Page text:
The more such non-educational imperatives are imported into education, the more disorientated teachers and schools become as to their core mission. Social mobility and social justice might be noble goals, but when schools are expected to deliver them, the consequences for education are entirely bad.
One of the principal characteristics of education should be a lack of interest in any ulterior purpose. That does not mean that it is uninterested in developments affecting children and society. It means that it regards transmitting the cultural and intellectual achievements to children as its defining mission. In short, schools should be centres of knowledge, not sites of social engineering. As teachers, our core mission should be knowledge transmission, not social mobility.
The second mistake the PM makes when expecting schools to deliver social mobility is that she fails to grasp the great paradox of education, which is that schools are of more benefit to society when we afford them the greatest autonomy and insulation from the wider concerns of society. That Theresa May is arguing for grammar schools primarily on the basis of social mobility shows exactly how far we have departed from a culture that values academic knowledge for its own sake.
The worth of education
By placing social mobility at the heart of education, all of the major parties reduce academic subjects to skills that might aid employability. For those of us who still value the intrinsic worth of education, we need to remind politicians and fellow educators that it is a dangerous assumption to see social mobility as the objective of education rather than an informal by-product.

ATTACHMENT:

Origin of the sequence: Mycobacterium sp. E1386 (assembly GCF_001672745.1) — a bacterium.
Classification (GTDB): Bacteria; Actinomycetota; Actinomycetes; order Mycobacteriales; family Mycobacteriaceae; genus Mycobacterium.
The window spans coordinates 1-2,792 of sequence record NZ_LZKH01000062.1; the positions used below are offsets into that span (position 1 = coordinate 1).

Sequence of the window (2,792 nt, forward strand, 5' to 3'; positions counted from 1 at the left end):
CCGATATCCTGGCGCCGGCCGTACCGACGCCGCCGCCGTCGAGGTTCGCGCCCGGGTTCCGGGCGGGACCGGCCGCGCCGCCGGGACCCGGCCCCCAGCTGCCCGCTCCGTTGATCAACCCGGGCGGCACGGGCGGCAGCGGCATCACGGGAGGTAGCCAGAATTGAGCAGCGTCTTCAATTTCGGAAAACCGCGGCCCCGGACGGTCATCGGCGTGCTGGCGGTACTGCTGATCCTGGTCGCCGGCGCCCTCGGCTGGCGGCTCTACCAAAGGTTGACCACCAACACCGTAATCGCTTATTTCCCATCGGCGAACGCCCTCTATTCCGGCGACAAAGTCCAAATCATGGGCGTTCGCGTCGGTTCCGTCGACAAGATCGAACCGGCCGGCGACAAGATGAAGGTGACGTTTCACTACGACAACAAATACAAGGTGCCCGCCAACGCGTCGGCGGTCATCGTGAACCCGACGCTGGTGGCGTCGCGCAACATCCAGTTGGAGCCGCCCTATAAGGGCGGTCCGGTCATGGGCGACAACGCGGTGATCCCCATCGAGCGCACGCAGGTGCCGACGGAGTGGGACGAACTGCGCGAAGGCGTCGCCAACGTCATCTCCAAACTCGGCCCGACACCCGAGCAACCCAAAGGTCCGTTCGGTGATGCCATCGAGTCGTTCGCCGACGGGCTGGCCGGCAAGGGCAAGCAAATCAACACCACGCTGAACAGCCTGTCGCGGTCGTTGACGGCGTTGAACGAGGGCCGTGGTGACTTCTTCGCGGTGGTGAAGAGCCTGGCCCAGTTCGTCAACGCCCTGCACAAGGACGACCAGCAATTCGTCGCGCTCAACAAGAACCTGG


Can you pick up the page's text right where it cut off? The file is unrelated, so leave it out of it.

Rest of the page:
It might sound cold-hearted to say so, but the politics of social justice and social mobility should be left outside the school gate. If you want to fight for them, join a political party, but don’t confuse such noble goals with teaching. This is a political question to be resolved in the realms of politics, not education.
As social mobility becomes the moral purpose of education rather than a by-product, education becomes skewed and distorted. Schools will increasingly focus on ensuring the best ways for students to improve their employability and earning potential rather than their minds. The consequence being that the intellectual substance and rigour of subject knowledge becomes increasingly subordinate to skills and employability.
That is a problem we should challenge by opening up a debate. We should be allowed to focus on expanding our students’ intellectual horizons rather than their job prospects.
The right-wing see the point of education as pushing the aspirational minority up the social ladder, hence their support for grammar schools. The left see the point of education as pushing a lot of people up the social ladder, hence their support for comprehensives. Both miss the point of education. It is about us as teachers conveying the seriousness of our subject and trying our best to encourage every pupil towards the joy of scholarship. What happens after they leave school is a political, social, economic and personal question, not an educational one.
Kevin Rooney is chairing a debate at this weekend’s Battle of Ideas, London. He is an author and head of social science at Queen’s School, Bushey